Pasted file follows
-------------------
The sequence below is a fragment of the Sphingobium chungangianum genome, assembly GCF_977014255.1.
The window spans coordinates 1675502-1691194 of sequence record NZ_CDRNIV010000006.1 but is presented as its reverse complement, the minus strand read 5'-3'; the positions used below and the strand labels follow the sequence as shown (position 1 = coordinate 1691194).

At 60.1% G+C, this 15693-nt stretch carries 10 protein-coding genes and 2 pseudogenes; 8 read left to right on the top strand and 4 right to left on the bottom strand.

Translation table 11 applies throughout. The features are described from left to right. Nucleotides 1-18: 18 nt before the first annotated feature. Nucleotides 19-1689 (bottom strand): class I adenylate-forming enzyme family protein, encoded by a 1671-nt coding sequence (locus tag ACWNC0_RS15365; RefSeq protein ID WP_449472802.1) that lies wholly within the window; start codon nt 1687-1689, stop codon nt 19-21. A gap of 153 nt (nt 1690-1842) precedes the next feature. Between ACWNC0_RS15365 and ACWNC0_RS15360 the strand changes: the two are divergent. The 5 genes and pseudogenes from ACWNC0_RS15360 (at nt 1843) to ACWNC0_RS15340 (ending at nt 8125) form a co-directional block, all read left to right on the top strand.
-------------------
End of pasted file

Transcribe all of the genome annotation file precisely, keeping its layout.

The sequence below is a fragment of the Sphingobium chungangianum genome, assembly GCF_977014255.1.
The window spans coordinates 1675502-1691194 of sequence record NZ_CDRNIV010000006.1 but is presented as its reverse complement, the minus strand read 5'-3'; the positions used below and the strand labels follow the sequence as shown (position 1 = coordinate 1691194).

At 60.1% G+C, this 15693-nt stretch carries 10 protein-coding genes and 2 pseudogenes; 8 read left to right on the top strand and 4 right to left on the bottom strand.

Translation table 11 applies throughout. The features are described from left to right. Nucleotides 1-18: 18 nt before the first annotated feature. Nucleotides 19-1689 (bottom strand): class I adenylate-forming enzyme family protein, encoded by a 1671-nt coding sequence (locus tag ACWNC0_RS15365; RefSeq protein ID WP_449472802.1) that lies wholly within the window; start codon nt 1687-1689, stop codon nt 19-21. A gap of 153 nt (nt 1690-1842) precedes the next feature. Between ACWNC0_RS15365 and ACWNC0_RS15360 the strand changes: the two are divergent. The 5 genes and pseudogenes from ACWNC0_RS15360 (at nt 1843) to ACWNC0_RS15340 (ending at nt 8125) form a co-directional block, all read left to right on the top strand.